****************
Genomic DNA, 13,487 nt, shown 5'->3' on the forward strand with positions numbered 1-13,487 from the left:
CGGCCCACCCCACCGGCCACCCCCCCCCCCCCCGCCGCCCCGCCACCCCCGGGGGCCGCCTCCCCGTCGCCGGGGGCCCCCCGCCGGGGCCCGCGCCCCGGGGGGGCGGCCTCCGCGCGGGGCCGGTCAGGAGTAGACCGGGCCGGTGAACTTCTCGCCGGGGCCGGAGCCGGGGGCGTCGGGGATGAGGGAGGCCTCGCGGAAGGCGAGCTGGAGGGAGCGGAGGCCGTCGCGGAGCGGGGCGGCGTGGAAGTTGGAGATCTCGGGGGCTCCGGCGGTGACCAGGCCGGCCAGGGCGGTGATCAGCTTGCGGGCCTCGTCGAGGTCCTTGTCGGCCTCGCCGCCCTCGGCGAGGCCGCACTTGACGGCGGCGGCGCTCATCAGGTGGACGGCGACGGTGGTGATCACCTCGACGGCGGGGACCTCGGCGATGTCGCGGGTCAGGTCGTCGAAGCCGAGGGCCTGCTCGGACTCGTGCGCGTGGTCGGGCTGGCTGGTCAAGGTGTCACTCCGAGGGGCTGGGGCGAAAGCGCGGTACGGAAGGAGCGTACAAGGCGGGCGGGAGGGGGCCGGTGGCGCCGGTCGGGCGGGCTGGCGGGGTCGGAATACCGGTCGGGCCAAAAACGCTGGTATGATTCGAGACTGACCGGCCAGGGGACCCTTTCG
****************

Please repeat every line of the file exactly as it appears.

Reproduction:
Genomic DNA, 13,487 nt, shown 5'->3' on the forward strand with positions numbered 1-13,487 from the left:
CGGCCCACCCCACCGGCCACCCCCCCCCCCCCCGCCGCCCCGCCACCCCCGGGGGCCGCCTCCCCGTCGCCGGGGGCCCCCCGCCGGGGCCCGCGCCCCGGGGGGGCGGCCTCCGCGCGGGGCCGGTCAGGAGTAGACCGGGCCGGTGAACTTCTCGCCGGGGCCGGAGCCGGGGGCGTCGGGGATGAGGGAGGCCTCGCGGAAGGCGAGCTGGAGGGAGCGGAGGCCGTCGCGGAGCGGGGCGGCGTGGAAGTTGGAGATCTCGGGGGCTCCGGCGGTGACCAGGCCGGCCAGGGCGGTGATCAGCTTGCGGGCCTCGTCGAGGTCCTTGTCGGCCTCGCCGCCCTCGGCGAGGCCGCACTTGACGGCGGCGGCGCTCATCAGGTGGACGGCGACGGTGGTGATCACCTCGACGGCGGGGACCTCGGCGATGTCGCGGGTCAGGTCGTCGAAGCCGAGGGCCTGCTCGGACTCGTGCGCGTGGTCGGGCTGGCTGGTCAAGGTGTCACTCCGAGGGGCTGGGGCGAAAGCGCGGTACGGAAGGAGCGTACAAGGCGGGCGGGAGGGGGCCGGTGGCGCCGGTCGGGCGGGCTGGCGGGGTCGGAATACCGGTCGGGCCAAAAACGCTGGTATGATTCGAGACTGACCGGCCAGGGGACCCTTTCG